- Bandwidth reduction. Because high volumes of bandwidth incur a heavy cost for businesses, any cut can make a meaningful impact on the bottom line. Edge computing presents an agile opportunity to keep data close to home whenever possible.
- No one single point of failure. A centralized cloud computing environment, despite all its benefits, creates a single point of failure for making mission-critical decisions on IoT machine data. Edge computing spreads out the risk – an edge platform can still operate and make key analysis even if the central cloud computing experiences downtime.
- On-device encryption and security. By reducing the need for data in transfer and through on-device data encryption, edge computing has theoretical security benefits to industrial applications requiring the tightest security measures. By minimizing reliance on a single cloud environment to store all company data, there is less vulnerability if attackers compromise that environment.
- Operations maintained where data connectivity is difficult. Remote or challenging locations, such as oil rigs, often struggle to maintain strong network connectivity. Edge computing can allow these rough operations to function self-sufficiently using onboard decision-making capabilities until the network regains connection.
- Onboard data streaming more easily. Instant analysis of streaming data plays an important role in the future of smart manufacturing and challenges around IT/OT convergence across industries. Edge computing can open the door to complex analysis on high-velocity stream data without a significant investment in a centralized computing environment.
Will edge computing overtake cloud computing?
Cloud computing immediately presented an opportunity for businesses to reduce up-front IT costs, scale as needed, and manage infrastructure more efficiently. Cloud computing providers have consistently improved both the performance of their product and its ease-of-use, which has resulted in enormous innovation and economic growth. Today, it’s possible for even the smallest of businesses to leverage the power of a supercomputer-strength data center.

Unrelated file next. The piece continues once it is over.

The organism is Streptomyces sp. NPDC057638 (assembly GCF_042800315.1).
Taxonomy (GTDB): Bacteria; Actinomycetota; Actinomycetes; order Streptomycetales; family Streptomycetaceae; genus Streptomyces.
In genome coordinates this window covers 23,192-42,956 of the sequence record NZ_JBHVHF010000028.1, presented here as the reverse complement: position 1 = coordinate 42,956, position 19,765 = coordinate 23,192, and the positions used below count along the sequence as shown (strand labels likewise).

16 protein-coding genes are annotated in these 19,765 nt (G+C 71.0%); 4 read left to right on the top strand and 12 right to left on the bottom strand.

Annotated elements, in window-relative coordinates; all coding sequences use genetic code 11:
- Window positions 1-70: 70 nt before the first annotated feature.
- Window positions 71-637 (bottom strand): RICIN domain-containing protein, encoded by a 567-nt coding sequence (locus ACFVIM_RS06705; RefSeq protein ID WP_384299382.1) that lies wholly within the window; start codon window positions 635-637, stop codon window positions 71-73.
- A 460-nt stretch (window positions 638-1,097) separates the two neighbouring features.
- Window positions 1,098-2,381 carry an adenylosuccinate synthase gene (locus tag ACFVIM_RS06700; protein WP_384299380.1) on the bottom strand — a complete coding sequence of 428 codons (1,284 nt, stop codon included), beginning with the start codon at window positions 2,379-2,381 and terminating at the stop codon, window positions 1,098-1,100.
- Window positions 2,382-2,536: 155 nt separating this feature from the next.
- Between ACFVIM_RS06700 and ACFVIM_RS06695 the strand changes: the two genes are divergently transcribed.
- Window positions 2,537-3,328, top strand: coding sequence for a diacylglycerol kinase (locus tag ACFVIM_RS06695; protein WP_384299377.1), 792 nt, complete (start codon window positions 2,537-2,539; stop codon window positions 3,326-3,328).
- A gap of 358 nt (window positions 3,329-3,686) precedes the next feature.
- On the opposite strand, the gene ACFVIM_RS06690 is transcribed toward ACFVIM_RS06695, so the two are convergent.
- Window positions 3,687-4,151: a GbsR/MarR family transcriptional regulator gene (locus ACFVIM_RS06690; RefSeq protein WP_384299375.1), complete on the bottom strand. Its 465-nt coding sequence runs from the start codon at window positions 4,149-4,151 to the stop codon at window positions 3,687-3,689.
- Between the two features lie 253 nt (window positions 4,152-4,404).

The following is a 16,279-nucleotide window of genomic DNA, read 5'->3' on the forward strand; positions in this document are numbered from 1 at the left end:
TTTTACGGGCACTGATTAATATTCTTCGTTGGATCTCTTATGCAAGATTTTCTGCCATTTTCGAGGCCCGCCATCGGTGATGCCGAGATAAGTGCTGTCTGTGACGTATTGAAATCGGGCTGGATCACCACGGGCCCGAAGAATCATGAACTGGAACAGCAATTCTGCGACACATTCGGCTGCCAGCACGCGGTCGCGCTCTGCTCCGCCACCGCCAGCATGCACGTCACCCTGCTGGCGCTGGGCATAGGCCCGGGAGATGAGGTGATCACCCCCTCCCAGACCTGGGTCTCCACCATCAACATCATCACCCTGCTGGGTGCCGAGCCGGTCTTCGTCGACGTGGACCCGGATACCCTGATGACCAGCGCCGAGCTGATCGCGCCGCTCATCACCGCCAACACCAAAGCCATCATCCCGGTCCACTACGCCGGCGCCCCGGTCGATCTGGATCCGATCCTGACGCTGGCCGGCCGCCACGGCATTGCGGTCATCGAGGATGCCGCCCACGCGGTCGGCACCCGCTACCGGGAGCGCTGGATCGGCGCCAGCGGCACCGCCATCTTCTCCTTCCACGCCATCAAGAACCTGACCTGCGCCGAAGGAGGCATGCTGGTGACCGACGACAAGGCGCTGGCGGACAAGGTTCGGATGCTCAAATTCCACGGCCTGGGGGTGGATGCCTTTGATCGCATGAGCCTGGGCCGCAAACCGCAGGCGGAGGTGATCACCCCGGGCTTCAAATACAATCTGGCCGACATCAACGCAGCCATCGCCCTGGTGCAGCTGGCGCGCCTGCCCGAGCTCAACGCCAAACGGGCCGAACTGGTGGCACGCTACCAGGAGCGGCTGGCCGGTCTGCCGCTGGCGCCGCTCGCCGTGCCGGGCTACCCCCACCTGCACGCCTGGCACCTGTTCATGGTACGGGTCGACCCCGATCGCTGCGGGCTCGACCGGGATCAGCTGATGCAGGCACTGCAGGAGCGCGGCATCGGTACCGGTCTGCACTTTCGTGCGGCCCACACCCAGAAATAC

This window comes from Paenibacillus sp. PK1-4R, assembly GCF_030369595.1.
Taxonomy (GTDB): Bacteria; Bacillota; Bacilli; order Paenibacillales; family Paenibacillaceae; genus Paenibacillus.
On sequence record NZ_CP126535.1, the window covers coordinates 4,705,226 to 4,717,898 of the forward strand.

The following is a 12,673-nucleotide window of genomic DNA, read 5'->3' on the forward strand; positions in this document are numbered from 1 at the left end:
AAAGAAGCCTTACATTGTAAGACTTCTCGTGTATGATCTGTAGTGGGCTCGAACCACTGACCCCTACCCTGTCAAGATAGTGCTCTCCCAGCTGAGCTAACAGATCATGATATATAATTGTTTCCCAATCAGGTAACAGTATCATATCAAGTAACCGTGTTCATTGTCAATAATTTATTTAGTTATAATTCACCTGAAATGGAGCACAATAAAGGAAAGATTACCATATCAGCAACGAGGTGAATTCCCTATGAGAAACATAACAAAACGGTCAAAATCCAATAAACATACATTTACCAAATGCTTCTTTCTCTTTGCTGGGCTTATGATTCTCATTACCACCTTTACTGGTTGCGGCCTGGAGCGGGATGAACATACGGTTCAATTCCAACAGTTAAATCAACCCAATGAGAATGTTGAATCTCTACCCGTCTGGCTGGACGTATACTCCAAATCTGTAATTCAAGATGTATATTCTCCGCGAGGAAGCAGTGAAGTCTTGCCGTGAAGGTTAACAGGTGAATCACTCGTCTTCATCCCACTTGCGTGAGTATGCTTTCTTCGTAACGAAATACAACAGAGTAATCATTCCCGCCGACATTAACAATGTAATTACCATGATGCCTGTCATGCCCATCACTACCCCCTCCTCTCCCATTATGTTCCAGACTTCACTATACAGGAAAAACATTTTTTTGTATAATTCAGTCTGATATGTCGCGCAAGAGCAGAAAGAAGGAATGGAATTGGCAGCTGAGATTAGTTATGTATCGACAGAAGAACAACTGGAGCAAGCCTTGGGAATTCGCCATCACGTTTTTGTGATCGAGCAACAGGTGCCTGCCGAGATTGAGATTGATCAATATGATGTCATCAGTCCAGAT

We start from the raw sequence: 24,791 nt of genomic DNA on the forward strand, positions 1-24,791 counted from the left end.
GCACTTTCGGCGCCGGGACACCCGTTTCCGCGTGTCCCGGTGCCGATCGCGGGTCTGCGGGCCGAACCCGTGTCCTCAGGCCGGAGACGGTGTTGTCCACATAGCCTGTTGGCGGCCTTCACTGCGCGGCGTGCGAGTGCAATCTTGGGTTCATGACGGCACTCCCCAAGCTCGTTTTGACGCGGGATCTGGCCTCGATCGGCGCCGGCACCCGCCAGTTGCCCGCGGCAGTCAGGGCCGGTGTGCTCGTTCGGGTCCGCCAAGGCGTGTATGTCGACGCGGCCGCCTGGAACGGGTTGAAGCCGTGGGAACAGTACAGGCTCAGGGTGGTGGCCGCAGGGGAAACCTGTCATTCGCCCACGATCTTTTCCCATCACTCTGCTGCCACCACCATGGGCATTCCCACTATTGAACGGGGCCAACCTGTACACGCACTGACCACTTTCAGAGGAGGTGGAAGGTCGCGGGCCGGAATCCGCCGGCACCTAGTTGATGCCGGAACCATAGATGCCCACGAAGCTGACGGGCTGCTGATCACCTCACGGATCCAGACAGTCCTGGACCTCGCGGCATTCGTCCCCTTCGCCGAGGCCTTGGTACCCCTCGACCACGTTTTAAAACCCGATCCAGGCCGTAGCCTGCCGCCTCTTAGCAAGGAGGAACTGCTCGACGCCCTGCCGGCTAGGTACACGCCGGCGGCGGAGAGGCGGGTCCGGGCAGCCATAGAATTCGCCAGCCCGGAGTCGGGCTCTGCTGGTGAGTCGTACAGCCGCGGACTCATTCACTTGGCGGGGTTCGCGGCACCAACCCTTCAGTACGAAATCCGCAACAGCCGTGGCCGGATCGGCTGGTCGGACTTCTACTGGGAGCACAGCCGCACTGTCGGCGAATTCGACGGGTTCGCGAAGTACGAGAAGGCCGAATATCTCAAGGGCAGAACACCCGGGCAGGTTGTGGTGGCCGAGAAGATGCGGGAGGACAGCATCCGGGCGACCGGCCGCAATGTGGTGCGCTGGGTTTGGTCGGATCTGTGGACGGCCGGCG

Edge computing presents a paradigm shift away from computing architectures of the past, but there is no indication it will displace cloud computing environments. In fact, businesses are gaining the most value out of bridging their cloud and edge environments together and utilizing each to their strengths.
Cloud computing will continue to dominate in applications that require massive computational power or managing large quantities of data, such as deep learning training. That said, edge computing is more than powerful enough for even complex AI applications. An autonomous vehicle’s training may happen on the cloud, but its instantaneous decisions happen with onboard edge architectures.
How is edge computing being used today?
Edge computing has already brought its low latency and high flexibility capabilities to a variety of industries: